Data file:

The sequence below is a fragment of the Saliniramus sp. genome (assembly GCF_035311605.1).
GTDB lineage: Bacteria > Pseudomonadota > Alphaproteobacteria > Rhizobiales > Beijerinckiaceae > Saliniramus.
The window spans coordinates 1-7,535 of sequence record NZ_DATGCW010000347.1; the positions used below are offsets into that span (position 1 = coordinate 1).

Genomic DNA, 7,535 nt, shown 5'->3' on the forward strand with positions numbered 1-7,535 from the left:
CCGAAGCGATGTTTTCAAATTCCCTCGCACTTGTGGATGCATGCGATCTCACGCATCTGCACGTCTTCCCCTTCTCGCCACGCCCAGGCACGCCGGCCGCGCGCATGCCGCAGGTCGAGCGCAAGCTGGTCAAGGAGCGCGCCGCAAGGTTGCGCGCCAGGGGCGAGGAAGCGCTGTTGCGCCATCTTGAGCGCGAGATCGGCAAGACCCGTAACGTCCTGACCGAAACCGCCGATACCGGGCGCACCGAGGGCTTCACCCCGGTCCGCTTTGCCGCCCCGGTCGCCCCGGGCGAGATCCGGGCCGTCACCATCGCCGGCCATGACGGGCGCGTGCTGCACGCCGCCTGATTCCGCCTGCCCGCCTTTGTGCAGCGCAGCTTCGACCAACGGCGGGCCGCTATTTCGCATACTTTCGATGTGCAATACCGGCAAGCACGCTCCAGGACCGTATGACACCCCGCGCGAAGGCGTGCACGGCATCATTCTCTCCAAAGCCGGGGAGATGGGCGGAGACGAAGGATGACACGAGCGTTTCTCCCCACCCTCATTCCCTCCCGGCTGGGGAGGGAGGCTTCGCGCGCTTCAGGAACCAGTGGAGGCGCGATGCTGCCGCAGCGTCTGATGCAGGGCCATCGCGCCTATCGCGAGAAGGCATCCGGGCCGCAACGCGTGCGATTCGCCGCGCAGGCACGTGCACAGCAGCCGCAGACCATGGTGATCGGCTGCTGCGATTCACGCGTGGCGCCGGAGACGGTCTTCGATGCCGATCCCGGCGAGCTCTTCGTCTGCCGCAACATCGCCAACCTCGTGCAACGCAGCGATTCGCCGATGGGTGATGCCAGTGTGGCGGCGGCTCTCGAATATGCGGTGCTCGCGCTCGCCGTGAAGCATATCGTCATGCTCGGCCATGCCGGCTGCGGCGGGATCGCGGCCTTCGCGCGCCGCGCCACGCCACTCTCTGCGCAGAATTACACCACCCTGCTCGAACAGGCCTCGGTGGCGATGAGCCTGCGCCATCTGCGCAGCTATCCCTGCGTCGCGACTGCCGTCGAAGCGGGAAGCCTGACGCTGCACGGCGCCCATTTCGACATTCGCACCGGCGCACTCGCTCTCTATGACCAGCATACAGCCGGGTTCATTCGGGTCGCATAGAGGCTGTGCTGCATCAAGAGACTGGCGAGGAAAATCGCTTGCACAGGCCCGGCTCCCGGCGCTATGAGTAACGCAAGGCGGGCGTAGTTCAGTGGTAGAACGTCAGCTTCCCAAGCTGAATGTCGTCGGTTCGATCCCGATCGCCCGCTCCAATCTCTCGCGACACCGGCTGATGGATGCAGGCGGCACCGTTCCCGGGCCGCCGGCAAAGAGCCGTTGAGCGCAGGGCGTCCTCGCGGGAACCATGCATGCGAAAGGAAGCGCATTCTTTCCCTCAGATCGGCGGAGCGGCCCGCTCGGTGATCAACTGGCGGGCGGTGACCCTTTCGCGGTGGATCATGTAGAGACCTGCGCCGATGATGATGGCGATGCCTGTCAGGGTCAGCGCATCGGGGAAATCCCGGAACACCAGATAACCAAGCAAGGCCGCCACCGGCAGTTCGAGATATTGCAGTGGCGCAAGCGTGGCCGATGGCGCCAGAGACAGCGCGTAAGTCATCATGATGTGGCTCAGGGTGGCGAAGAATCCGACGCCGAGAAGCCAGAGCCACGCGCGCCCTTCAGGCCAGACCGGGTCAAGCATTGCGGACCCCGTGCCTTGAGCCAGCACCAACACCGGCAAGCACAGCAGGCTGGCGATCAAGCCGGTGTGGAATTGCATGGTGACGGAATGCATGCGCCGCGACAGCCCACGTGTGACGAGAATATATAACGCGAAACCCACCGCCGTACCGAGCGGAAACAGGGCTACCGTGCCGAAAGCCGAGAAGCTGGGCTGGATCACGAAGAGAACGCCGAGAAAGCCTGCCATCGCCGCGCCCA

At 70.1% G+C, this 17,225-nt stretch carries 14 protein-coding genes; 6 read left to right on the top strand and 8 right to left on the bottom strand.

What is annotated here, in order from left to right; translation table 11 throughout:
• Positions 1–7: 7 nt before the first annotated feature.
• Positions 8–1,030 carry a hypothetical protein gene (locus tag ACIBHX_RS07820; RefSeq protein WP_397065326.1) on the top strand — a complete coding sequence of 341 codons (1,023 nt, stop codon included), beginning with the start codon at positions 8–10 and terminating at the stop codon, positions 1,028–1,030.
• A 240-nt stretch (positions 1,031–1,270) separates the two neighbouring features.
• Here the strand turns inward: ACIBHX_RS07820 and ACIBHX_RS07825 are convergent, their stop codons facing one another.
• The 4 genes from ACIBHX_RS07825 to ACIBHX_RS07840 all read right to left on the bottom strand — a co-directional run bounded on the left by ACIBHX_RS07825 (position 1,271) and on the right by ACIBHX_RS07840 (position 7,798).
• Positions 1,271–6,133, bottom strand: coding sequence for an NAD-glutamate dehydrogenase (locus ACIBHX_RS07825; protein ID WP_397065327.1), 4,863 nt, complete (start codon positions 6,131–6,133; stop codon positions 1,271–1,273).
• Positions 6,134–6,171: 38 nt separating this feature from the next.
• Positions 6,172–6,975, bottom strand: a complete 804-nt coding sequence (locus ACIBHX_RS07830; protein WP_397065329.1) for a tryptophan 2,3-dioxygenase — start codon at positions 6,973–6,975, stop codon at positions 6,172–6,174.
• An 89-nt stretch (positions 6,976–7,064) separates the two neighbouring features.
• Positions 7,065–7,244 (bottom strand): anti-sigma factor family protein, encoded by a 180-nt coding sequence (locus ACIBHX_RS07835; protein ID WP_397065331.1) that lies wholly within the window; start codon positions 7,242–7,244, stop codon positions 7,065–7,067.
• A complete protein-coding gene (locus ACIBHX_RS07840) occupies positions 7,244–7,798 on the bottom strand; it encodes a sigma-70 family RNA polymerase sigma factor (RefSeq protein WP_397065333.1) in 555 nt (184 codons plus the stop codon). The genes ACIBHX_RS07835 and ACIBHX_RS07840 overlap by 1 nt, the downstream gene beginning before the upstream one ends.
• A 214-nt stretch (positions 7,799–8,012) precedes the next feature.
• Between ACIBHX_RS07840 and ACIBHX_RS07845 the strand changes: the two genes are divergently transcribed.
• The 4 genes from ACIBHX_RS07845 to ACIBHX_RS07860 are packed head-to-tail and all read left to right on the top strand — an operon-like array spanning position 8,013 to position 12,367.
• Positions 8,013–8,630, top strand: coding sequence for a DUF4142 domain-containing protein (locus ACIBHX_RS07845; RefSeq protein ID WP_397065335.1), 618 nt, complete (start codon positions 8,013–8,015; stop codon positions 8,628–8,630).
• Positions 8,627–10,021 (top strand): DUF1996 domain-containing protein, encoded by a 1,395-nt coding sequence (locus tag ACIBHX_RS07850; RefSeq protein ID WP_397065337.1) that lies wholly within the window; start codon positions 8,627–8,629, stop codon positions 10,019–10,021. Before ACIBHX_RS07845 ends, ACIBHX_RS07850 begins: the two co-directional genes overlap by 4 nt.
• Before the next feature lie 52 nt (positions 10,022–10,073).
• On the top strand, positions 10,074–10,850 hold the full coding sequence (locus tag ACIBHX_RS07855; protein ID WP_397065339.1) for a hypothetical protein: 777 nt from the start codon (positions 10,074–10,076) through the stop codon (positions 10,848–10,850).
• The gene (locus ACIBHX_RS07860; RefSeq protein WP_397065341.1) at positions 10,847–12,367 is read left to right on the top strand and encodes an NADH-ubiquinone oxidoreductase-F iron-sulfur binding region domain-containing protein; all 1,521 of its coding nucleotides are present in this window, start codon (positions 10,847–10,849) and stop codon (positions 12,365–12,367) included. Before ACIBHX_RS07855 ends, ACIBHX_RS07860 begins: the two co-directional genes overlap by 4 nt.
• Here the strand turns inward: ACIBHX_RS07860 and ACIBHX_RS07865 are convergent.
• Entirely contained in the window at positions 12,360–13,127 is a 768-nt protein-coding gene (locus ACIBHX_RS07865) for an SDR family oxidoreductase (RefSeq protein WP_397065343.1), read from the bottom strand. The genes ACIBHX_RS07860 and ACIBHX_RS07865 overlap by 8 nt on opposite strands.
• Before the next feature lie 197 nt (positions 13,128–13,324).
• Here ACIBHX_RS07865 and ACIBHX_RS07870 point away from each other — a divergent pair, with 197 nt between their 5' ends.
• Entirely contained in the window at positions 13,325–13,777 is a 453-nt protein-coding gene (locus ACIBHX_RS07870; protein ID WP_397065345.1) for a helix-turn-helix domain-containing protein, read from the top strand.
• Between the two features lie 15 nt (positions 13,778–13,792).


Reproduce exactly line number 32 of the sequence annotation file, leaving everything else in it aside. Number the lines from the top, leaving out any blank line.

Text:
• Between the two features lie 15 nt (positions 13,778–13,792).